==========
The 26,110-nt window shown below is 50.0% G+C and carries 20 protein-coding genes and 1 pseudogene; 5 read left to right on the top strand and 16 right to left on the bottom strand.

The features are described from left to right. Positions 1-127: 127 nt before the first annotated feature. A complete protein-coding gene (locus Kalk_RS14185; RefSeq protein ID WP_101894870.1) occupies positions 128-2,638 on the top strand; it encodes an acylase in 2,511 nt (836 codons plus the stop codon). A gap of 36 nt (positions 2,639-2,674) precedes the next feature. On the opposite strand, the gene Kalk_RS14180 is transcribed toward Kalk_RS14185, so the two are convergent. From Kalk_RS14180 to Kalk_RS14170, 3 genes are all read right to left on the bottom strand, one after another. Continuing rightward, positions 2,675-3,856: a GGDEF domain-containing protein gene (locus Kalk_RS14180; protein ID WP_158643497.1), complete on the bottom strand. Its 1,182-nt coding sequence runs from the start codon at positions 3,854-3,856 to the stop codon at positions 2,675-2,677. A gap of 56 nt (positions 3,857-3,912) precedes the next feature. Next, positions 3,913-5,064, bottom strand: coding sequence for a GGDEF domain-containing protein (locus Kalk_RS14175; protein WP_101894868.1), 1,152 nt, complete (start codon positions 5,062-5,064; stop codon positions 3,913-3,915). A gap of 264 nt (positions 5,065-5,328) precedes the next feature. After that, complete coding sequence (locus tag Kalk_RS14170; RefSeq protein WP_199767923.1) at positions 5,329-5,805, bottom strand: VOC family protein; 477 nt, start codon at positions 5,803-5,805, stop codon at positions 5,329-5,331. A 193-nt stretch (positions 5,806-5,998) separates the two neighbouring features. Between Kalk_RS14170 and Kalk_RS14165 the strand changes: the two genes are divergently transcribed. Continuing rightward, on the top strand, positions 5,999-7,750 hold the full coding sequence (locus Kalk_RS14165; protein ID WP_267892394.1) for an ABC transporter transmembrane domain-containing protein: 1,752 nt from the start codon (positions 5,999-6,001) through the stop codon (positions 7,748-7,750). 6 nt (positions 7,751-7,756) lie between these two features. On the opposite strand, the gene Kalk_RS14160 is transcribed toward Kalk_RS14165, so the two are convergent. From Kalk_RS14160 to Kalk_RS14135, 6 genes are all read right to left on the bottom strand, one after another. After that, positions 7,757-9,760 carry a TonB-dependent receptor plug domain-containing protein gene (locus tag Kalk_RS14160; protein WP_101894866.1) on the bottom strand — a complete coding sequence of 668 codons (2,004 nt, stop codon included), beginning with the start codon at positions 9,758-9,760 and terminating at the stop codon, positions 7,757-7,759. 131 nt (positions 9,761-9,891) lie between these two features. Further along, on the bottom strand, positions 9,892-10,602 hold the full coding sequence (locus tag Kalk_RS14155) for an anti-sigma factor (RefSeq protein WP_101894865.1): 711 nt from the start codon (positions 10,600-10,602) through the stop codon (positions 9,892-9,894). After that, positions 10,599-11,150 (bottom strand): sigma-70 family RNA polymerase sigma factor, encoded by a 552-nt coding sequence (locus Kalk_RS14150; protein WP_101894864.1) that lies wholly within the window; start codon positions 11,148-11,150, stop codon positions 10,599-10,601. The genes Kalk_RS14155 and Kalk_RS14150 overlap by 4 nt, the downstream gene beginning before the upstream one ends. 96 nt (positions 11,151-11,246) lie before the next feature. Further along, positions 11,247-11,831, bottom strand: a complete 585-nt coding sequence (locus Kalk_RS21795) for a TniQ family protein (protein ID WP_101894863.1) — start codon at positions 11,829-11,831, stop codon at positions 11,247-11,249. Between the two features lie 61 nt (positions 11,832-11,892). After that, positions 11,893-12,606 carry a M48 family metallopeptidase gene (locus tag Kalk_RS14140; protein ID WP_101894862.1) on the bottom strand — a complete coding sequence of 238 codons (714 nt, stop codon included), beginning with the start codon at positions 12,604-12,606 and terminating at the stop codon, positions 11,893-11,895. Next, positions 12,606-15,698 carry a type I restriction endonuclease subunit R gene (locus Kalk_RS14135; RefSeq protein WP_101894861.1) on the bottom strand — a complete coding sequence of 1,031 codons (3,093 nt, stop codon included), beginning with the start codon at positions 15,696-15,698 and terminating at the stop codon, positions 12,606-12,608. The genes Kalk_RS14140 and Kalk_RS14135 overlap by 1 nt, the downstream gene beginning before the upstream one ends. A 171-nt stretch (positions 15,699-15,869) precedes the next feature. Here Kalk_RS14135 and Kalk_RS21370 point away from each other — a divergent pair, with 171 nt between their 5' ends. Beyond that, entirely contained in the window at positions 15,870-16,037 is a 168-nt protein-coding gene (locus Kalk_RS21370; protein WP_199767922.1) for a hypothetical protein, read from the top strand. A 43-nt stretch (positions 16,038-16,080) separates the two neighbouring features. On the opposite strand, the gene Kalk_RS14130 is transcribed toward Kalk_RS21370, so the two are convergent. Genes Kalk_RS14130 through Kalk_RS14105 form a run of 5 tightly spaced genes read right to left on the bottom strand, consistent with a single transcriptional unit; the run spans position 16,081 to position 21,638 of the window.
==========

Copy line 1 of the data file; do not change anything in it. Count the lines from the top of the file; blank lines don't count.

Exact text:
The 26,110-nt window shown below is 50.0% G+C and carries 20 protein-coding genes and 1 pseudogene; 5 read left to right on the top strand and 16 right to left on the bottom strand.